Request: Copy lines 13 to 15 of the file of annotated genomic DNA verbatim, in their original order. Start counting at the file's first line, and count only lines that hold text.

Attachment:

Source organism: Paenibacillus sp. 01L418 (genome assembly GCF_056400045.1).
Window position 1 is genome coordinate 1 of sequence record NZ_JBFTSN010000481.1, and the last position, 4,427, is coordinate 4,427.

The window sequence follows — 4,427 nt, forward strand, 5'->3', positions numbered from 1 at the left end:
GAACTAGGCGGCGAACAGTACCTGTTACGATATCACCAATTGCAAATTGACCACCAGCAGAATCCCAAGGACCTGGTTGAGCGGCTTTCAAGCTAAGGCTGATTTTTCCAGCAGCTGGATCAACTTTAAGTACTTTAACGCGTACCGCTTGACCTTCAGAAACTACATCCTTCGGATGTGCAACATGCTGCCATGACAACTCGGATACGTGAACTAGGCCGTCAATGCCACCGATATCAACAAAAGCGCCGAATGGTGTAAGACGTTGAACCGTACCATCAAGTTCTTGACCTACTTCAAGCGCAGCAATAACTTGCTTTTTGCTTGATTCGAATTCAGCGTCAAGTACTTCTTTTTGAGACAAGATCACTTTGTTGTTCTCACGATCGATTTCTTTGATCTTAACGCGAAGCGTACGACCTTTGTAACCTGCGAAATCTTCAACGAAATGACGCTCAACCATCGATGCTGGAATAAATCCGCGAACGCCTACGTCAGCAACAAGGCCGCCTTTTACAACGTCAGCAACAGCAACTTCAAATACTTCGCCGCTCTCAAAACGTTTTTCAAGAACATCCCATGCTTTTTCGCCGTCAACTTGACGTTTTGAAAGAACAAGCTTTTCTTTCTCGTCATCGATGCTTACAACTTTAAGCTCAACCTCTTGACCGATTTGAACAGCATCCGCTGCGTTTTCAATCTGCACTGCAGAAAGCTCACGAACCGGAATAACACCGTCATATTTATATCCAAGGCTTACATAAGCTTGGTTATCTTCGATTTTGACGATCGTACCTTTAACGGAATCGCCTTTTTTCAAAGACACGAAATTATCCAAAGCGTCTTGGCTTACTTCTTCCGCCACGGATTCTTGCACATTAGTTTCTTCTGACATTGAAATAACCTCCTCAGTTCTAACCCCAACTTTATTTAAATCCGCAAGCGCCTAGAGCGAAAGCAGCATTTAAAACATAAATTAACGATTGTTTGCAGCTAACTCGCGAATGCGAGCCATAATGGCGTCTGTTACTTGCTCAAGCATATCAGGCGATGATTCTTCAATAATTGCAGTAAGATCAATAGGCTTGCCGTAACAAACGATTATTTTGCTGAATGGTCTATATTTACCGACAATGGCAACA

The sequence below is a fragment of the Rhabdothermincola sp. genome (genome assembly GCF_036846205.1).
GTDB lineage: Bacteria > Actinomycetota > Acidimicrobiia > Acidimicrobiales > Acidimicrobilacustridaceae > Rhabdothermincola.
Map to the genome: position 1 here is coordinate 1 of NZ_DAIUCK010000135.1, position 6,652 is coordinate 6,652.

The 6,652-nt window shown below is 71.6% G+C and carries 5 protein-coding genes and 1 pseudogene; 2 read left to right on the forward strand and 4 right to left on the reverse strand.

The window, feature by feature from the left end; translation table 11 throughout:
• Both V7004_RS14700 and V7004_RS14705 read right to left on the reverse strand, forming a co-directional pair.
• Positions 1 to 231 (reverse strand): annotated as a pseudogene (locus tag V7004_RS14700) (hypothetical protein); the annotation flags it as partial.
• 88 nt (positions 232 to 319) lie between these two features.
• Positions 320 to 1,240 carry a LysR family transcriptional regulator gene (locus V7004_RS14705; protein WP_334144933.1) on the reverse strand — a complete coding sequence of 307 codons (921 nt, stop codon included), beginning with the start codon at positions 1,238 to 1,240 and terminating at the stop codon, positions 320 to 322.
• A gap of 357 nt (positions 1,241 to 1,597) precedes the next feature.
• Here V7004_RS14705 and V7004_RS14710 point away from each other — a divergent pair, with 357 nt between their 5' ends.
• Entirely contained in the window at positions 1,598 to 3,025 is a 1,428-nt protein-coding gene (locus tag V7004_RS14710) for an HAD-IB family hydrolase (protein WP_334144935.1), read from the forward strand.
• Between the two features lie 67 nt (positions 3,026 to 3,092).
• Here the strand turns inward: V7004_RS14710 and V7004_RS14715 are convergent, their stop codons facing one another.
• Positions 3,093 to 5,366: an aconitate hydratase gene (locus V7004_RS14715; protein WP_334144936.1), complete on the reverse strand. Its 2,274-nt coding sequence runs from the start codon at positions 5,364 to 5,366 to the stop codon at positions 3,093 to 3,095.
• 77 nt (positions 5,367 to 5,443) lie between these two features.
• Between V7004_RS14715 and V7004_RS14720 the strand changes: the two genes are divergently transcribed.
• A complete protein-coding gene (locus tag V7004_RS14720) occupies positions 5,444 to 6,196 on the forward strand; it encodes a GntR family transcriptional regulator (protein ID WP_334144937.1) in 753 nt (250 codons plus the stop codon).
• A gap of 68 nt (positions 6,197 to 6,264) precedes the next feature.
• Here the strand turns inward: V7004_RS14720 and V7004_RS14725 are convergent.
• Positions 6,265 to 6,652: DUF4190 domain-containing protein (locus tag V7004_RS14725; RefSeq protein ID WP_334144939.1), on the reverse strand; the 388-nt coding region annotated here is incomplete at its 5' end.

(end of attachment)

• Positions 320 to 1,240 carry a LysR family transcriptional regulator gene (locus V7004_RS14705; protein WP_334144933.1) on the reverse strand — a complete coding sequence of 307 codons (921 nt, stop codon included), beginning with the start codon at positions 1,238 to 1,240 and terminating at the stop codon, positions 320 to 322.
• A gap of 357 nt (positions 1,241 to 1,597) precedes the next feature.
• Here V7004_RS14705 and V7004_RS14710 point away from each other — a divergent pair, with 357 nt between their 5' ends.